Preserving Rait Castle

As part of its Climate Change Heritage Action, the May/June 2022 issue of History Scotland had a page about the process of managed decay, and asked what historic sites or monuments readers would like to see preserved. I suggested Rait Castle - and I am pleased to say that this was accepted and a brief article on the topic (based on my document below which was sent to Lord Cawdor, whose family owns the Castle) was published in the July/August 2022 issue. The accompanying images show the title page (which also has a photo of the castle) and the two page spread (at the bottom of this page).

Guide for Preserving and Surveying Rait Castle

Dr David Raitt


Rait Castle, residence of the brothers, Sir Gervaise and Sir Andrew de Rait (Rathe), and their later families from around 1150-1405, stands two miles south of the highland town of Nairn, itself about sixteen miles east of Inverness. Rait Castle is not actually a castle but a rare example of a 'hall house', a style common in the 13th century. Rait is one of only a handful of such castles still standing in Scotland, and the only one which is complete to the wall head and has no later additions. Although roofless, the domed tower still keeps out the rain but, no longer visible beneath the vegetation are a courtyard (with barmkin walls recorded as nine feet high in 1957) and the possible remains of the Chapel of St Mary of Rait. In recognition of its historical importance, Rait Castle is a Scheduled Monument and protected under the Ancient Monument act. The ghost of a girl with no hands is said to haunt the ruins!

It should be noted that Rait Castle was a category A building and was listed on 26 January 1971 and resurveyed on 8 March 1985. However, the decision was made on 16 December 2015 to remove the building from the List (of listed buildings). The reason for this was that Rait Castle was also a scheduled monument - first scheduled on 17 July 1959 and with the current entry in the Schedule dated 11 March 2002. The Castle was considered for removal as a listed building as part of the Dual Designation project - a nationwide project to review structures which have in the past been both listed as buildings of special architectural or historic interest and scheduled as monuments of national importance. This dual designation is being phased out and structures are being assigned to being either listed or scheduled depending on their individual circumstances. Removing this dual designation helps to provide clarity for the future management of the sites. The Rait Castle site was not visited and the removal assessment was desk-based, using available information and reference to recent photographs.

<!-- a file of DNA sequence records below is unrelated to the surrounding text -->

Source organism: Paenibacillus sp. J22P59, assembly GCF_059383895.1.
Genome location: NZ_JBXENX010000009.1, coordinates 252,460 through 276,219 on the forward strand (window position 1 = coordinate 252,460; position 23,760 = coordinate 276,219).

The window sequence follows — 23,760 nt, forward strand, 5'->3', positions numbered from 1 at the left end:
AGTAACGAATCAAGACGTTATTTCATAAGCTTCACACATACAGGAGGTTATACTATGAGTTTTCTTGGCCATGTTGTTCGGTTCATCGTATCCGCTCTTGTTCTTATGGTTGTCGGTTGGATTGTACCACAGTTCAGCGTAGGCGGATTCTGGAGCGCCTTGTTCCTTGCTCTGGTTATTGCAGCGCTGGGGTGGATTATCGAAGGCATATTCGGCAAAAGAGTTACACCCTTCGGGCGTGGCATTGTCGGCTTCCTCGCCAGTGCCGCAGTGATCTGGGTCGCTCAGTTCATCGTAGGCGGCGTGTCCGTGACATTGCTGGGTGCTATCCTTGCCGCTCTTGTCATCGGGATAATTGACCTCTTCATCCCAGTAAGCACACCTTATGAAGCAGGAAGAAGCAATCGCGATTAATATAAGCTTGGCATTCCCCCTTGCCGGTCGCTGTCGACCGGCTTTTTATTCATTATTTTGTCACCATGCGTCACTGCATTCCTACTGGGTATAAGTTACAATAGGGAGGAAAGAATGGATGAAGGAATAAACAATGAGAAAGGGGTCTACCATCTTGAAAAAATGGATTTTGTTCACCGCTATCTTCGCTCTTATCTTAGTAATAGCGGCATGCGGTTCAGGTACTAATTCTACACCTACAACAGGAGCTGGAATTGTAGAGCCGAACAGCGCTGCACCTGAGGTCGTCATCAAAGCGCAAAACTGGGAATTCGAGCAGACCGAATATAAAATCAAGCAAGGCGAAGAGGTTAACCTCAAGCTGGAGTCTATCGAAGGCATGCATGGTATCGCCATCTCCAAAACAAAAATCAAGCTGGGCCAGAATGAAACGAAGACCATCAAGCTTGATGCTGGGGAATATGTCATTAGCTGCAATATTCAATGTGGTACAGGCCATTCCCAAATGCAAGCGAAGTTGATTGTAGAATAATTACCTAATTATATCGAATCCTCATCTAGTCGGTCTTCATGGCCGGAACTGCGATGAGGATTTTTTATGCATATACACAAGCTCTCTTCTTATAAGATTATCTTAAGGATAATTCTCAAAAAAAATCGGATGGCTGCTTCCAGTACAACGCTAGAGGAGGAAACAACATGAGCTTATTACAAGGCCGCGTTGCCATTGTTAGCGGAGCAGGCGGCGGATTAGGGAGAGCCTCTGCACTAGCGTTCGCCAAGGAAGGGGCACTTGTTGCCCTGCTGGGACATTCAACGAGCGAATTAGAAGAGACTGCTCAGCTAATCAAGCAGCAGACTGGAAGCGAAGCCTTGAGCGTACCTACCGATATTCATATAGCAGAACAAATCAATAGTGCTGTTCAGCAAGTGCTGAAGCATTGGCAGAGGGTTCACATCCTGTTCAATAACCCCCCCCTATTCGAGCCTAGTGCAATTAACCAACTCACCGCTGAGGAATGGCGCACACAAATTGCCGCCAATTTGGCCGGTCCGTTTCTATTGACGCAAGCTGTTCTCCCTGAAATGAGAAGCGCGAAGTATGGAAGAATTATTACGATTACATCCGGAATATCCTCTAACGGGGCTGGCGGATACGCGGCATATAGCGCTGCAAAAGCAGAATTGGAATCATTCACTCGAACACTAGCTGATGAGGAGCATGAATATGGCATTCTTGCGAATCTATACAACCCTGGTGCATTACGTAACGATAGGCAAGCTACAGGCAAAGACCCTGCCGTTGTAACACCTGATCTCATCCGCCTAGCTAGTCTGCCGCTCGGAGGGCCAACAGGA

Although an Ancient Monument and a (former) A listed building, the Castle and its grounds are owned by the Cawdor family in whose possession it has been for some 500 years. Now somewhat overgrown, it was acknowledged some years ago that action was perhaps needed to preserve the site from the ravages of time and encroaching vegetation.

It has long been believed that if the scrub were cleared then it would be possible to see the full extent of this unique building and its grounds and some proper survey and archaeological work could then be undertaken to ascertain more about the Castle's structure, history and context. Donald Clark of the University of Leicester Archaeological Services has prepared the overlay below (in red) of a recent photo of Rait Castle showing the extent of the ruins of the building and castle grounds as surveyed by Douglas Simpson in 1935. The amount of vegetation growth since then is staggering and shows just how much of the ruins are no longer visible. In fact, modern fencing around the area gives a false impression of the actual extent of the Castle’s overall site. The blue rectangle denotes the area of interest to us and covers some 5100 square metres.

Photographs taken over the years (several from Simpson’s survey in 1935 and at least two from 1952 are in the Francis Frith collection) have shown many different views of Rait Castle's amazing and unique architecture. Indeed, a painting commissioned from a photograph taken in the 1970s shows that a substantial part of the barmkin wall was still visible at that time. Now a concerted effort is being made for undertaking necessary work in cooperation with Cawdor Estate and Historic Environment Scotland (who are responsible for scheduled monuments). Besides being the spiritual home of many Raits and Raitts throughout the world, Rait Castle is a prized part of Nairnshire’s heritage and a nationally important historic monument and it would be a pity if the Castle’s structure and grounds were to suffer from any further decay.